Russel: [laughs] My point just being that there’s the vision casting and there’s the doing. Both required, they’re both necessary, but they’re very different undertakings.
Michael: Russel, we’re just talking about technically speaking. There’s a whole can of worms that we haven’t even gotten to, which is the economic side of things, which in no way, shape, or form is producing hydrogen anywhere close to as cost effective as what it takes to get natural gas to people’s homes.
One of the big components of Anax’s value proposition of a turboexpander, electrolyzer value proposition, is, yes, it provides these incremental steps, but in our opinion, more importantly, it is, in our opinion again, the most cost-effective way to produce reliable, clean hydrogen.
Russel: The minute you take electricity off the grid and use it to generate hydrogen, that has a whole lot of unintended consequences. I’m not sure I would even be able to articulate them. You’re taking power off the market to generate hydrogen, which is a cleaner fuel, but it’s not as energy rich fuel.
When you start doing those things at scale, that starts causing difficulties in markets and such. With what you’re doing, it’s small, it’s incremental, and it’s a pure capital cost. Pretty much, you’re going to have some O&M on the turboexpander and so forth, but it’s…
Michael: With a 30 percent tax credit, too.
Russel: My point being that it’s a capital cost. There’s some O&M cost, but it’s primarily a capital cost. It’s not an ongoing buy cost. That’s a big deal, too.
Michael: When we cut through everything in the hydrogen landscape, what is the holy grail of the hydrogen economy? It’s green hydrogen, because you can crack natural gas and get hydrogen, but that’s, they call it, gray. There’s a whole rainbow of hydrogen colors but…
Russel: There’s many colors. You can look that up on Google if you’re interested .
Michael: [laughs] Like I said, I’m not a hydrogen expert. I do know, again, from talking to a lot of folks that the holy grail is green hydrogen. How do you get green hydrogen? You have to produce the hydrogen with clean electricity, green electricity. That’s great. You can produce hydrogen from wind or solar.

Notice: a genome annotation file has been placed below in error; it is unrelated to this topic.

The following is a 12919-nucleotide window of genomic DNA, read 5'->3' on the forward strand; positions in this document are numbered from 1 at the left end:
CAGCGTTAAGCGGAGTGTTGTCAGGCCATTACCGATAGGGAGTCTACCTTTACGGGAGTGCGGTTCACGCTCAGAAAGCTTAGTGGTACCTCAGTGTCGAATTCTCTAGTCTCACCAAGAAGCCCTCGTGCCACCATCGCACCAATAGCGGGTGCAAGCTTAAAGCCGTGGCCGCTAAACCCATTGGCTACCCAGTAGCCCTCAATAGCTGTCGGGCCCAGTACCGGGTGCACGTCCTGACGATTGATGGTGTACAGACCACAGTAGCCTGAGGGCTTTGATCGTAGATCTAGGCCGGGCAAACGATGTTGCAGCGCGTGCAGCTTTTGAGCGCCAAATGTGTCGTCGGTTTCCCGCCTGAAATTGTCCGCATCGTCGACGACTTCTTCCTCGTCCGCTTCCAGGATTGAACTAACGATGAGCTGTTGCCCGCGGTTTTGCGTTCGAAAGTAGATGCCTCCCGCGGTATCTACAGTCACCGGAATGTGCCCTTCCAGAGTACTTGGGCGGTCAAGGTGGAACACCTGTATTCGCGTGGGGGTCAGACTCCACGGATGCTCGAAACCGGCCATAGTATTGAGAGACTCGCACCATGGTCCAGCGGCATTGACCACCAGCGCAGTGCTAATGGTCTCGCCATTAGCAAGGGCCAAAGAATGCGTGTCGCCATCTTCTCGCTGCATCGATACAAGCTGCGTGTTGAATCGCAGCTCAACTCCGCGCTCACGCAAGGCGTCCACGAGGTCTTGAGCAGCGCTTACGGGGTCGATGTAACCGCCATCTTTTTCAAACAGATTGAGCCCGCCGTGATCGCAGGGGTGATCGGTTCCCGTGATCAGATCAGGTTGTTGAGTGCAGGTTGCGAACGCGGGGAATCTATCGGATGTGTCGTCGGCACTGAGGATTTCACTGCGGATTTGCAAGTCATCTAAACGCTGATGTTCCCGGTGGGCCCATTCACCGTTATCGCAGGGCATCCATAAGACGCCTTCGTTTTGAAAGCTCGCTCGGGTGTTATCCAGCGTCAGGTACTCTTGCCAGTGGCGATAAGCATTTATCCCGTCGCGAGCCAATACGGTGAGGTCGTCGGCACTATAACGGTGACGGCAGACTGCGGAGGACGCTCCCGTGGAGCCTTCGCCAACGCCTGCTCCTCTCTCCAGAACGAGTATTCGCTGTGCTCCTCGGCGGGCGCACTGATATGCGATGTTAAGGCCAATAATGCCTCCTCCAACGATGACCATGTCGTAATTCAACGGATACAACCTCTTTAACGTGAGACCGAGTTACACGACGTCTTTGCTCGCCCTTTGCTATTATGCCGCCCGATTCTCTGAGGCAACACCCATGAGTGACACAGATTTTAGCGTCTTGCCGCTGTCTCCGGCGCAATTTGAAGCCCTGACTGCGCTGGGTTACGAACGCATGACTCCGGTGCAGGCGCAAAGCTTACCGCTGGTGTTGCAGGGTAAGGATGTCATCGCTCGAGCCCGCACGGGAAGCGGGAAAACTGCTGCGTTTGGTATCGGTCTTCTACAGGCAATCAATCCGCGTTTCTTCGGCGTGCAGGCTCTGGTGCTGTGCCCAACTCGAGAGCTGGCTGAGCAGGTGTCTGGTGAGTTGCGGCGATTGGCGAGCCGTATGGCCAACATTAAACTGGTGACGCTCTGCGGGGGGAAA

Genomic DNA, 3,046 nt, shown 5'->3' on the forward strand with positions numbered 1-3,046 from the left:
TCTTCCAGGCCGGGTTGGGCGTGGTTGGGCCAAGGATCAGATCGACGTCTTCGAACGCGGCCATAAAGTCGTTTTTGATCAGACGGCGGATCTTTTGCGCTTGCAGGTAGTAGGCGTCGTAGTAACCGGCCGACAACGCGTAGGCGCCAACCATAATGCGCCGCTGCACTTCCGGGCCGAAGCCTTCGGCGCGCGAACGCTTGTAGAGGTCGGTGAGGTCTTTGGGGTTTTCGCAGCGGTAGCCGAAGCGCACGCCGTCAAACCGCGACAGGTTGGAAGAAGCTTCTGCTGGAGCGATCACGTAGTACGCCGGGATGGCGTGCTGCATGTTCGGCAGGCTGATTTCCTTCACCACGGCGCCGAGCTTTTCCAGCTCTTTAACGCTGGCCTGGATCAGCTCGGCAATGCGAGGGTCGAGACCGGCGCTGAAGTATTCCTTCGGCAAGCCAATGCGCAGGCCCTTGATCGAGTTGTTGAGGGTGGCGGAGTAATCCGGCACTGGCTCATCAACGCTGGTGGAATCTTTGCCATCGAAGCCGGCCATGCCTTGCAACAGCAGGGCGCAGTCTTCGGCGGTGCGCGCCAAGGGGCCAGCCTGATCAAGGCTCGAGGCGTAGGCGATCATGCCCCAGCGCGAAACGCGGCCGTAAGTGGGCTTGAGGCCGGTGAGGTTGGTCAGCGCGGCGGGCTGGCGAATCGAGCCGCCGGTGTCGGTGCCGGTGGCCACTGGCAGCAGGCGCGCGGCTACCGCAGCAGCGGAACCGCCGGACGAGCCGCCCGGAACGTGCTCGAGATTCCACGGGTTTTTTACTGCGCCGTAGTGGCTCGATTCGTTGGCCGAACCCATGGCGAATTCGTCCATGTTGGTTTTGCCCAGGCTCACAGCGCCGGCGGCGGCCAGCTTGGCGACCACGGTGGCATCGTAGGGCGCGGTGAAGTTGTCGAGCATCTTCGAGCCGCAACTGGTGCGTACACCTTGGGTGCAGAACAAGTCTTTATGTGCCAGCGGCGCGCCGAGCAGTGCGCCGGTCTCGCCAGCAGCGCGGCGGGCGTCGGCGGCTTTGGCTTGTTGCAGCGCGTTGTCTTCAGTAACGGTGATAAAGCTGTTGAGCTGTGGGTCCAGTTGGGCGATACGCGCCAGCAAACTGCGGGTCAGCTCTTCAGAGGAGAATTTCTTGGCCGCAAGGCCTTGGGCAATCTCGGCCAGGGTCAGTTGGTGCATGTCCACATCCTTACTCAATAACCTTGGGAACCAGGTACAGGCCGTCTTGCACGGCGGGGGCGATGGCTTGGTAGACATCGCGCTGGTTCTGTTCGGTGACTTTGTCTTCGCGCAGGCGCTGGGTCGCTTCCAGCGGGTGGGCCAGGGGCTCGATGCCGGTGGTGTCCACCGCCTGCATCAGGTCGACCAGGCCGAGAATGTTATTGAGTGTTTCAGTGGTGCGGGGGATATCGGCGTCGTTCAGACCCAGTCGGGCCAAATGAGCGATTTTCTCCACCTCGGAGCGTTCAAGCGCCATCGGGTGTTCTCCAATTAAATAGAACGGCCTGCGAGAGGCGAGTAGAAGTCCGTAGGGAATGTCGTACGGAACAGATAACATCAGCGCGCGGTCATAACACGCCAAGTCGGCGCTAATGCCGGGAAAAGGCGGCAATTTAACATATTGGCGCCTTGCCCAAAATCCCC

What’s your capacity factor on wind or solar? 30 percent. You might be generating power over the course of the year, so you’re going to only be creating hydrogen 30 percent of the time, maybe. Then you have storage and transportation costs, which are the project killers for hydrogen. If that’s your holy grail, and those are your obstacles, what can turbo expanders do to solve that problem?
Let’s look at the power. Gas is flowing at a lot of these sites 24/7 365, which means you’re generating emissions free power 24/7 365, or as close as you can get to that. We have the reliable, clean power. It’s also cheaper than wind or solar, so you have that. We have the power side of the equation. What are we going to do with that hydrogen once we generate it?
If you’re at a solar farm or a wind field, you’re going to have to transport that. You’re going to have to store it, you’re going to have to transport it. We’re already on the pipeline. We’re turning the pipeline into a power source. What do we…
Russel: You got to move the hydrogen 10 feet.
Michael: Right. You blend it right back into the pipeline. I don’t know what the actual percentage is of the cost of hydrogen, what storage and transportation makes up, but it’s a sizable amount. It’s a big obstacle for the industry to overcome, and we overcome it.
Russel: I’ve been listening to and I’ve done a number of podcasts on hydrogen. I’ve had a guy who was a policy guy out of the UK that’s made presentations at The Hague on hydrogen. It hasn’t released as we’re recording this, but it’s coming out soon. It will come out before this comes out, that conversation with Dan McConnell at the University of Houston’s Energy Center.
He’s working on energy transition, and he’s got an engineering take on it. What I believe to be true is that hydrogen is real, hydrogen is a part of our energy mix going forward, but that we’re a long way from really understanding how to commercialize it at scale.
What you guys are doing at Anax with turbo expanders and focusing on city gates has more opportunity in the short term and more opportunity for acceleration than any of the big projects. The big projects are going to be very hard to get done.
Michael: For the big projects to be successful, the infrastructure has to be proven, which is not the case yet.